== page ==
I can’t promise you that I spent 32 minutes watching this Suuns video, but I can promise you that the option is available to you if you want it. The clip, directed by Suuns frontman Ben Shemie and inspired by Richard Serra, involves lengthy footage of the sun and much washing of hands (it’s about “repetition and absolution of sin“) set to “Sunspots” from last year’s Images Du Futur. The Montreal psych experimentalists themselves show up for a while too. Zone out with it below.
We named Nai Harvest a Band To Watch because they’re fucking great, and your latest chance to witness that greatness in action is their new video for “Buttercups” from their recent split 12-inch with Playlounge. The band tells Crack, “Washing machines are cool dude! At the time Ed Crisp; who shot the video, had the idea of putting flowers in a washing machine then we decided to hit the laundrette to keep a little theme going. But, now you mention it thinking a little deeper I guess it’s a hint towards our album. That may sound weird but you’ll get it when it’s out.” Mysterious thematic foreshadowing aside, it’s a neat portrait of the Sheffield duo and an introduction to their most recent sonic evolution. They’ve already grown from twinkly emo to shoegazey alt-rock, and is that a touch of Oasis I’m now hearing in their fuzzed-out guitar pop? It’s essentially a conglomeration of everything good about melodic ’90s guitar music, so go ahead and watch below.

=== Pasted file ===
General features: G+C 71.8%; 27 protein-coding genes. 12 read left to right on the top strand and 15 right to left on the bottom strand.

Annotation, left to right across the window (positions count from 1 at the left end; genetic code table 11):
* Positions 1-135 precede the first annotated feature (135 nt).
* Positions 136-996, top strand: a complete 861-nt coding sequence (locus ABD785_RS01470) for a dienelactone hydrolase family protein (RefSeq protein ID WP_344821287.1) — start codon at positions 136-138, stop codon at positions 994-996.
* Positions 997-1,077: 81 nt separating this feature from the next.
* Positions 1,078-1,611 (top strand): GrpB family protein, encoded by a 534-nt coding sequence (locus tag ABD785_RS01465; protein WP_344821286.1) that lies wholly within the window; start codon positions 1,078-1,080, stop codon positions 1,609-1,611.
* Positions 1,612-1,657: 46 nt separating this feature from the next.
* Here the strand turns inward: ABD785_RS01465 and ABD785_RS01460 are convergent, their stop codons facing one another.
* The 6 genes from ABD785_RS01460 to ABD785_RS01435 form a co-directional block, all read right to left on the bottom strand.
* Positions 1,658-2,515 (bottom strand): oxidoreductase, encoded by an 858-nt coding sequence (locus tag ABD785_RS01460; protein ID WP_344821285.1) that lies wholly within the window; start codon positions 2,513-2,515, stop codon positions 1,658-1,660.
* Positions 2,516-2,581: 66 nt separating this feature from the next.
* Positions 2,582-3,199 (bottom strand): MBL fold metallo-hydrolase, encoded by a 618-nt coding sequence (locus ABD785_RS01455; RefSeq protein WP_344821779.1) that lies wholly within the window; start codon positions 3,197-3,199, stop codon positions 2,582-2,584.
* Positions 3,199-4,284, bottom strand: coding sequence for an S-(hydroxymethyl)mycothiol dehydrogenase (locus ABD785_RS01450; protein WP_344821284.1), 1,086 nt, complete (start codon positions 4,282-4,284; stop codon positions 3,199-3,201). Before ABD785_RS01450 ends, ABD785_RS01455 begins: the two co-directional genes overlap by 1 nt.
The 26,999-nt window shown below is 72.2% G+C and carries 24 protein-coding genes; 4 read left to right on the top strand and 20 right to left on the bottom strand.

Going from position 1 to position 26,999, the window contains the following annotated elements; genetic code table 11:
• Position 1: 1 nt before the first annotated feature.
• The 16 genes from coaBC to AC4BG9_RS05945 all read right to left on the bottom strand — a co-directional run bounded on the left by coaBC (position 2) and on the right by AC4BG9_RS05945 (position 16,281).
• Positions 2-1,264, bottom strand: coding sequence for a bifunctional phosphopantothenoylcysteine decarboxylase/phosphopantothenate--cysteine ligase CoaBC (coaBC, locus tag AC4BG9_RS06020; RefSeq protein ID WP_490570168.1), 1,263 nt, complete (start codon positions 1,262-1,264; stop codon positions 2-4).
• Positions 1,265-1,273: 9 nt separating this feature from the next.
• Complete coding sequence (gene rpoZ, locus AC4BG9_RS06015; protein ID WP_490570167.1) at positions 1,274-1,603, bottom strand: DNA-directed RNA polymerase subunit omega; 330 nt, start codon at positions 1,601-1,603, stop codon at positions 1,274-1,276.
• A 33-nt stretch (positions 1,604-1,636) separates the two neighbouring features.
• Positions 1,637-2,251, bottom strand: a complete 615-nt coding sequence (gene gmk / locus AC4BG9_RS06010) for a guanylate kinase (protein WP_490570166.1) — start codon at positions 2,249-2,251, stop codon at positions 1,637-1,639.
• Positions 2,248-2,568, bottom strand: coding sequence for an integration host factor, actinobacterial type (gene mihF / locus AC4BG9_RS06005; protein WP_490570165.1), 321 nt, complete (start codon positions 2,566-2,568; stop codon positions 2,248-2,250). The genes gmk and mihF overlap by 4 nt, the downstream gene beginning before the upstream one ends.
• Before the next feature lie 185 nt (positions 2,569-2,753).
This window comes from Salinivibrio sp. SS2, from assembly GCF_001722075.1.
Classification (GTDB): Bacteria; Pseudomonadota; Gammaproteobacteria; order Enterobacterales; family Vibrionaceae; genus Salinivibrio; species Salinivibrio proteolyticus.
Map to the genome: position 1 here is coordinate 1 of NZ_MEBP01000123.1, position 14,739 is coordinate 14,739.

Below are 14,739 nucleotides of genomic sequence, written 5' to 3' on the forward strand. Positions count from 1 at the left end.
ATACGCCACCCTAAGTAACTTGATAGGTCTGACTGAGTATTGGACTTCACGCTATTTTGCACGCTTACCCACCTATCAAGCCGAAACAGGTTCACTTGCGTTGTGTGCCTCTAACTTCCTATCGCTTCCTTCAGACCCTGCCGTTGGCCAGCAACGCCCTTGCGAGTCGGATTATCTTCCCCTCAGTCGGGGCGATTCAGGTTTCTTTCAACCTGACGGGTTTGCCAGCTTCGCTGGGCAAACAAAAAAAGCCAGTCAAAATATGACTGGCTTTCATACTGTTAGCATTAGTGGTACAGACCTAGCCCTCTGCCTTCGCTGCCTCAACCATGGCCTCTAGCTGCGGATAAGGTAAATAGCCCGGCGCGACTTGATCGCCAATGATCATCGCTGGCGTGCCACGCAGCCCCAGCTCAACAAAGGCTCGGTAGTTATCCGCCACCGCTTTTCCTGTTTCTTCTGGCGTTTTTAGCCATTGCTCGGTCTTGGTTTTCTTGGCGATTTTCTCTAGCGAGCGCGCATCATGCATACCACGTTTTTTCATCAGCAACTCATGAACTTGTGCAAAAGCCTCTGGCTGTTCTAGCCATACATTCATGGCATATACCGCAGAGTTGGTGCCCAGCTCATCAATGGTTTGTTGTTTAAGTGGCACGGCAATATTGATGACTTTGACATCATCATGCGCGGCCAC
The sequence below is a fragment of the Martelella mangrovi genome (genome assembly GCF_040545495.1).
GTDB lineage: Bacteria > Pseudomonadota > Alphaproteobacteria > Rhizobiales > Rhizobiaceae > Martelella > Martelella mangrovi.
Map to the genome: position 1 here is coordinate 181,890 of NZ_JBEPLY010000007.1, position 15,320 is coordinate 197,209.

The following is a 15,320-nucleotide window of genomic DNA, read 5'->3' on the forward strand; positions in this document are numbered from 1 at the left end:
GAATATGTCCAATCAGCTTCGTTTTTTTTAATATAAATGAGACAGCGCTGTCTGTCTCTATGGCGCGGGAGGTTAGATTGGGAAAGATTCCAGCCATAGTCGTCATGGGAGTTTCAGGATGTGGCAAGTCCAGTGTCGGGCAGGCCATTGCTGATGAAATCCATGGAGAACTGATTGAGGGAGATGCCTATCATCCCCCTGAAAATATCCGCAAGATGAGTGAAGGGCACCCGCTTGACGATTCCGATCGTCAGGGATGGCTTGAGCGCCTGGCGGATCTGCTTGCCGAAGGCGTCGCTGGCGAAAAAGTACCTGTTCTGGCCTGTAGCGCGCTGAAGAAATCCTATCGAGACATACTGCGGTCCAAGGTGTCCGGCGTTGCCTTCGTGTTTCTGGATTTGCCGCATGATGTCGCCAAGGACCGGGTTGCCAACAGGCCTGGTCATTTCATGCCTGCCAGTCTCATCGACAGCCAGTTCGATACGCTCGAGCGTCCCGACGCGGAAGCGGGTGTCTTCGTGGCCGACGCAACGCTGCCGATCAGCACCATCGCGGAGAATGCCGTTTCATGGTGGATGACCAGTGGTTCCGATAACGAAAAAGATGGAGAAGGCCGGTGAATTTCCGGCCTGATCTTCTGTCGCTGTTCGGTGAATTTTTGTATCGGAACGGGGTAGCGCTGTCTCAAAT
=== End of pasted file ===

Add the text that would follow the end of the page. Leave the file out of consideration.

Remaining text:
Native America sounds ancient, but not pre-Columbian ancient. Rather, on upcoming LP Grown Up Wrong the New Orleans trio trades in ebullient, hooky classic rock as filtered through about a half-dozen psych-pop revivals. “Like A Dream,” for instance, is slightly hallucinatory, highly rambunctious, and always riding a contagious groove. It’s as physical as it is ephemeral; it shimmers and it shakes. “Let me tell ya ’bout a different time, when no one smiled for pictures,” sings frontman Ross Farbe. “I remember when the evenin’ light shined so colorful, and nothin’ else could take me away.” There’s a lot going on here sonically, yet it all feels so simple — like the good old days, allegedly, although that sort of nostalgia is probably just a fantasy too. Listen and enjoy below.
This album seems technically “better” than Comedown Machine — it’s certainly more focused — but I enjoyed Comedown Machine a lot more.
I guess I’m not hearing the vocal change you’re talking about. I felt a slight musical shift starting with Antics, as mentioned above. The band always felt tight and more forced after the first album, as if they’re trying a little too hard.
Agreed! We are definitely pursuing as many of these kinds of features as we can swing. Here are some more Cover Stories in case you haven’t seen them: http://www.stereogum.com/category/cover-story/
Pretty sure Maroon 5 just inverted the Weezer logo which was itself a play on the Van Halen logo. Also this might be the most mediocre Maroon 5 song, an accomplishment worthy of a VMA if ever there was one.
Kim: “My friend Sam Smith.” Smith guesting on the Kanye album?
Do kids these days even know what Dumb & Dumber is?
Kind of enjoying the way they’re mixing the songs from the nominated videos together